New vulnerabilities: Gamed, nehelper enumerate, nehelper Wi-Fi

The zero-days illusionofchaos dropped yesterday can be used by user-installed apps to access data that those apps should not have or have not been granted access to. We’ve listed them below—along with links to illusionofchaos‘ Github repos with proof of concept code—in order of (our opinion of) their severity:

  • Gamed zero-day exposes Apple ID email and full name, exploitable Apple ID authentication tokens, and read access to Core Duet and Speed Dial databases
  • Nehelper Wi-Fi zero-day exposes Wi-Fi information to apps that have not been granted that access
  • Nehelper Enumerate zero-day exposes information about what apps are installed on the iOS device

The Gamed 0-day is obviously the most severe, since it both exposes Personal Identifiable Information (PII) and may be used in some cases to be able to perform actions at * that would normally need to be either instigated by the iOS operating system itself, or by direct user interactions.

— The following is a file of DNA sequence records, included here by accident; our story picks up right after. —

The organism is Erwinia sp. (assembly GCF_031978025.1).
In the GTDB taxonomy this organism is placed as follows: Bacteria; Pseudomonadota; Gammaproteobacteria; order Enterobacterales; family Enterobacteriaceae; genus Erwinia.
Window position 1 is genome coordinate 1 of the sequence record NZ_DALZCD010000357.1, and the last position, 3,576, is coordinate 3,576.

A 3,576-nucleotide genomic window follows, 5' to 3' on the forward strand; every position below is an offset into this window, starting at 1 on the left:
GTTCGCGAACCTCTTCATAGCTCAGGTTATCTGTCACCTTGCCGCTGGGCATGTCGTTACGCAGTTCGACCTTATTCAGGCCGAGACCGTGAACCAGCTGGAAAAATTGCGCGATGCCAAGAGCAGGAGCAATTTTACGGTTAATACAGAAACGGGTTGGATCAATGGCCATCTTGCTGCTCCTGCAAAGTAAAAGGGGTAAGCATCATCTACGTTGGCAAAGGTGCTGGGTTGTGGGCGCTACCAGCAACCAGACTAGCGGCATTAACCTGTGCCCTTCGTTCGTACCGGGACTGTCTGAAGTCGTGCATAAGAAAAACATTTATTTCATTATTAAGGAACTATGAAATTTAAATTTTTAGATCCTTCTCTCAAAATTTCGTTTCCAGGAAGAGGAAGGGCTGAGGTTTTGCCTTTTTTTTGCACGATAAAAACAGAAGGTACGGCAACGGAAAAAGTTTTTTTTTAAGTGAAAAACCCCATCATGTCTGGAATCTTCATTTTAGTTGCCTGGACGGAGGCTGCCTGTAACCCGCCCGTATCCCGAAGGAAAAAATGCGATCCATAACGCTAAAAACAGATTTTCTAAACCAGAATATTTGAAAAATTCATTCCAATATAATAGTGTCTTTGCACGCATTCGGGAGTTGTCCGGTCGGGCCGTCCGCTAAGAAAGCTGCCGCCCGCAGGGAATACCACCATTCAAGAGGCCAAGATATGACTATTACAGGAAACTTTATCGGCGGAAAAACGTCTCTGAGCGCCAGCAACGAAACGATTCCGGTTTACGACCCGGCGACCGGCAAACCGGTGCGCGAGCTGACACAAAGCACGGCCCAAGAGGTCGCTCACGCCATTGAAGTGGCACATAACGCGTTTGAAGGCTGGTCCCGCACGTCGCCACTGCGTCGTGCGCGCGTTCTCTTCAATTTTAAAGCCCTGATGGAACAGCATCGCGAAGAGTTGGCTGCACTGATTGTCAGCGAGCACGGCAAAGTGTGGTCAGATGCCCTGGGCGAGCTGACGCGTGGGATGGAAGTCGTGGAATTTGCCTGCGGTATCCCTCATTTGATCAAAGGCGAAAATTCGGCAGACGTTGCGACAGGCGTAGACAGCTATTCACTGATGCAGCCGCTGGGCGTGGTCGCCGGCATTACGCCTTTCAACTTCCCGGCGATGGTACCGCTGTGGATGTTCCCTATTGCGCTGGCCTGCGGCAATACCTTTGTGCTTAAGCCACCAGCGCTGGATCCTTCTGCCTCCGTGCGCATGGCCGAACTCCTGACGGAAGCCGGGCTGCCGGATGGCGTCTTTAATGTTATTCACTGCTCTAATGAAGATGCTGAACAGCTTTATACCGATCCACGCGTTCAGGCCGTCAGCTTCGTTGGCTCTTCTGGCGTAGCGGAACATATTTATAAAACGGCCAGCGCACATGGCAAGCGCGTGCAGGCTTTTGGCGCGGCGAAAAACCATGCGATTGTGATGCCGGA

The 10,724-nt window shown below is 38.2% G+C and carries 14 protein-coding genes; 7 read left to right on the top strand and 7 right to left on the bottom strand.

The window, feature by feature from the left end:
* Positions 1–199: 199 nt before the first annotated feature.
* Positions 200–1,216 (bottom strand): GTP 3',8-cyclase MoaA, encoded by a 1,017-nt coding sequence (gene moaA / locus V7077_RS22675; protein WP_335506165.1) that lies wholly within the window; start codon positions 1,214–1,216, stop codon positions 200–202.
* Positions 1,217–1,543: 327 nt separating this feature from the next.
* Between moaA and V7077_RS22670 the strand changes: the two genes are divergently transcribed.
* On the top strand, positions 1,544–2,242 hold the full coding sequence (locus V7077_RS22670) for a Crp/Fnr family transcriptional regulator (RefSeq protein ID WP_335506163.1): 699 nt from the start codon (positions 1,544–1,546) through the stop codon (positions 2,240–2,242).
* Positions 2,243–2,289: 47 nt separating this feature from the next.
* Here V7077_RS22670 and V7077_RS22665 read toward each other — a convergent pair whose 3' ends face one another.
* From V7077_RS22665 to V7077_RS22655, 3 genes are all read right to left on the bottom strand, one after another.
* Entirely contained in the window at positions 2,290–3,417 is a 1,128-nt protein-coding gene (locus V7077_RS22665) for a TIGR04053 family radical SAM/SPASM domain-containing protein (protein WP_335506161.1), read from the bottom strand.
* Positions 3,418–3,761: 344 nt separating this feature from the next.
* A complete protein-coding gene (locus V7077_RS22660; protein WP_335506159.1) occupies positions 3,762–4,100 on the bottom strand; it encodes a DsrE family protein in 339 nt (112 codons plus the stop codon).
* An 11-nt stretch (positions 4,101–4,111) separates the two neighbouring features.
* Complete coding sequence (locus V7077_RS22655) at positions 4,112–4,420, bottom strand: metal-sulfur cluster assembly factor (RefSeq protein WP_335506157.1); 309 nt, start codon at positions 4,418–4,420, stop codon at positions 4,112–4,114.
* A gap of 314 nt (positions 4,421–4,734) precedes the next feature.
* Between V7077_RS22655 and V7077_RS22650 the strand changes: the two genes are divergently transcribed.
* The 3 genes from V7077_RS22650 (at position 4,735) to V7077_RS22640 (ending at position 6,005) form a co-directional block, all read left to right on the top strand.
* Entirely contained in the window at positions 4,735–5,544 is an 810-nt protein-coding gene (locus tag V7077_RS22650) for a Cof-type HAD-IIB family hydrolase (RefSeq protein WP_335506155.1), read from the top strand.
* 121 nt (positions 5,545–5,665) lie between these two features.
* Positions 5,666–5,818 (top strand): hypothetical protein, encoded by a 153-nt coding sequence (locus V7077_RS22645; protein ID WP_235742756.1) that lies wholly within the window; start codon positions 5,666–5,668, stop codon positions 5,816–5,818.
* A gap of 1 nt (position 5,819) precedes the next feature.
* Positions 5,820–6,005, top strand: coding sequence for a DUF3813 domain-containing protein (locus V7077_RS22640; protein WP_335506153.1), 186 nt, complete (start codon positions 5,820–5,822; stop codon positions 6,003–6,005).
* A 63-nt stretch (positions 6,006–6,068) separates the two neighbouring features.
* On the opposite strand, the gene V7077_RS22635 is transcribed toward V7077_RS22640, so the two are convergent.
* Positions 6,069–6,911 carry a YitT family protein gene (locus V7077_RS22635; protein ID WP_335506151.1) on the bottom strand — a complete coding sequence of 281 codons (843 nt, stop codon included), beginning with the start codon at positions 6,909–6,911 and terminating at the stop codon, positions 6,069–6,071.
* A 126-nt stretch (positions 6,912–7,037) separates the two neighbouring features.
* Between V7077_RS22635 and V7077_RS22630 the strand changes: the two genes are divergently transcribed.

The Gamed zero-day’s read access to Core Duet and Speed Dial databases is also particularly troubling, since that access can be used to gain a pretty complete picture of the user’s entire set of interactions with others on the iOS device—who is in their contact list, who they’ve contacted (using both Apple and third-party applications) and when, and in some cases even file attachments to individual messages.

The Wi-Fi zero-day is next on the list, since unauthorized access to the iOS device’s Wi-Fi info might be used to track the user—or, possibly, learn the credentials necessary to access the user’s Wi-Fi network. The tracking is typically a more serious concern, since physical proximity is generally required to make Wi-Fi credentials themselves useful.

One interesting thing about the Wi-Fi zero-day is the simplicity of both the flaw and the method by which it can be exploited: “XPC endpoint accepts user-supplied parameter sdk-version, and if its value is less than or equal to 524288, entitlement check is skipped.” In other words, all you need to do is claim to be using an older software development kit—and if so, your app gets to ignore the check that should disclose whether the user consented to access.